Topic: The impact of the Holocaust

Max Eisen is an author, public speaker and Holocaust survivor. He travels throughout Canada, and overseas, giving talks about his experiences as a survivor of multiple concentraion camps - including the infamous Auschwitz-Birkenau concentration camp - to students at all levels of education from elementary school to university, teachers, politicians, law enforcement personnel, and the community at large.  In 2016, Max had his memoir published in a book titled By Chance Alone: A Remarkable True Story of Courage and Survival at Auschwitz. His memoir was one of 5 finalists in Canada’s prestigious Charles Taylor Prize, sponsored by RBC.

PANELIST: Michelle Glied-Goldstein
Michelle Glied-Goldstein is the youngest daughter of Holocaust survivors Bill and Marika Glied. In the early 1990s, Bill became actively involved in Holocaust Education, sharing his history with 1000s of students across the country as well as with high school students on nine March of the Living trips to Poland and Israel and with educators on two trips to Poland. After accompanying her father on many of his speaking engagements and two trips to Germany and Poland, Michelle began to pursue her interest in Holocaust Education.  She has been a docent at the Neuberger Holocaust Education Centre since 2011, a member of the Holocaust Education Week Dialogue for Descendants Symposium committee for the past 3 years, a member of the Senate of Canadian Friends of Simon Wiesenthal Center since 2016 and co-chair of its Speaker’s Idol Speech Contest for the past 4 years.  In 2016, Michelle and her father embarked on a project to help ensure the stories of survivors would not be forgotten. Children of Survivors: Carrying Testimony from Generation to Generation is an initiative to have children of survivors carry-on telling their family’s history using filmed interview clips, artifacts and their personal testimony. Michelle was fortunate to have piloted the project for the first time, with her father present, in November 2017. Since his passing in February 2018, she carries on telling his story in his honour and memory. Michelle is also a member of the Toronto Board of Weizmann Canada.  She is President/CEO of Summerhill Real Estate Group and holds an MBA from Schulich School of Business. Michelle is married to Allan Goldstein and they have two children, Brandon and Jennifer.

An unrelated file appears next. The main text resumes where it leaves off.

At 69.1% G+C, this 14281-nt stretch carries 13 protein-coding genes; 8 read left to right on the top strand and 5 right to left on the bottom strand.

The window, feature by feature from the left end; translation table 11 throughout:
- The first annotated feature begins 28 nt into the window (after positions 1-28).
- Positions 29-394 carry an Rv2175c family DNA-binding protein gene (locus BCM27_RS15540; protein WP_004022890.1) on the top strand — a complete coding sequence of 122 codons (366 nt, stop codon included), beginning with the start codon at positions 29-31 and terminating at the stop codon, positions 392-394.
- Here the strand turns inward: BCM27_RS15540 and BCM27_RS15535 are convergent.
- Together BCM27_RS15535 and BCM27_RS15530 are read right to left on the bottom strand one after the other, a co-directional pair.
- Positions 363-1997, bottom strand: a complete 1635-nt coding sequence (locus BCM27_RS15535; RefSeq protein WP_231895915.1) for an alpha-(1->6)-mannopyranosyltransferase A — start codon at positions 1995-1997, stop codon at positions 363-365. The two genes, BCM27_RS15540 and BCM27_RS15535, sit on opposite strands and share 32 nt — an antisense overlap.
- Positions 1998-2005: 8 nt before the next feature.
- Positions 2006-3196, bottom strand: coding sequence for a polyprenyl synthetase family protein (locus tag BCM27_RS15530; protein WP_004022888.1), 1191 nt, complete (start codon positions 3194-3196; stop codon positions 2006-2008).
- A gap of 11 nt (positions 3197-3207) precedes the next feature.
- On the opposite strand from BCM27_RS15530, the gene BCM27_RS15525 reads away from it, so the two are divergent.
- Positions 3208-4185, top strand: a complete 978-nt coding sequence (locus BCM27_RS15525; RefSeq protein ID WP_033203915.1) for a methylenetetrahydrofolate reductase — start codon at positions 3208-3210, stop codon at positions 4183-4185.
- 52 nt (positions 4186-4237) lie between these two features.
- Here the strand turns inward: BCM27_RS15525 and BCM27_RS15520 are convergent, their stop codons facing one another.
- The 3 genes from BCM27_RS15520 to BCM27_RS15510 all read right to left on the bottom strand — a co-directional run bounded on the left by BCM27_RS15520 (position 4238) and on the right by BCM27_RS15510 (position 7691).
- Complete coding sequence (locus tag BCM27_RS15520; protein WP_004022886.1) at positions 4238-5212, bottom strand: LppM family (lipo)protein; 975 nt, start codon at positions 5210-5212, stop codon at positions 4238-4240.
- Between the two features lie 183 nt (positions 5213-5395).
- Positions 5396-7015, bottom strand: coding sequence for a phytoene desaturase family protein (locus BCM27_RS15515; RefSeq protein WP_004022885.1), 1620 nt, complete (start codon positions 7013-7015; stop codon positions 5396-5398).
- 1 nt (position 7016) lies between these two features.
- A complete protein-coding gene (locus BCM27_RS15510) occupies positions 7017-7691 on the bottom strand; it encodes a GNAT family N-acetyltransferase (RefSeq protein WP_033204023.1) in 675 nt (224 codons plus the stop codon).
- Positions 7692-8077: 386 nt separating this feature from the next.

Tom Weisz has been actively involved with FSWC for many years. In 2015 he and his wife Sasha along with his daughter and son-in-law Danna and David Horwood joined FSWC’s Compassion to Action mission to Austria, Poland and Israel. Tom currently serves as President and CEO of the Effort Trust Company and President of the Weisz Family Foundation, as well as Chair of the Hamilton Future Fund.  Tom supports and volunteers in many worthy charitable and education organizations throughout Hamilton, Canada and Internationally. His other community involvement includes the McMaster Board of Governors, Governor of the Art Gallery of Hamilton, as well as the Jewish National Fund Board. Being a Graduate of Harvard University; Osgoode Hall Law School and McMaster University; he is a member in good standing of the Law Society of Upper Canada and the Founding Partner of a law firm in Hamilton.

PANELIST: Danna Horwood

Margaret’s Legacy was founded by Danna in 2008, with a modest goal of keeping her grandparent’s Holocaust story alive and relevant to her children and future generations. It quickly grew beyond its intended purpose, and took on a life of its own. Danna has been involved in many humanitarian, entrepreneurial and philanthropic projects that either Margaret herself was involved in, or that she initiated in her honor. In that spirit, she constantly reevaluates the direction of Margaret's Legacy to more effectively fill needs in the community.
She is actively working with organizations and professionals who are committed to changing the narrative and impacting change for our collective future. She has built a team that is constantly researching and developing programs, resources, and ideas that will enhance the mission of Margaret's Legacy.  

MODERATOR: Shael Rosenbaum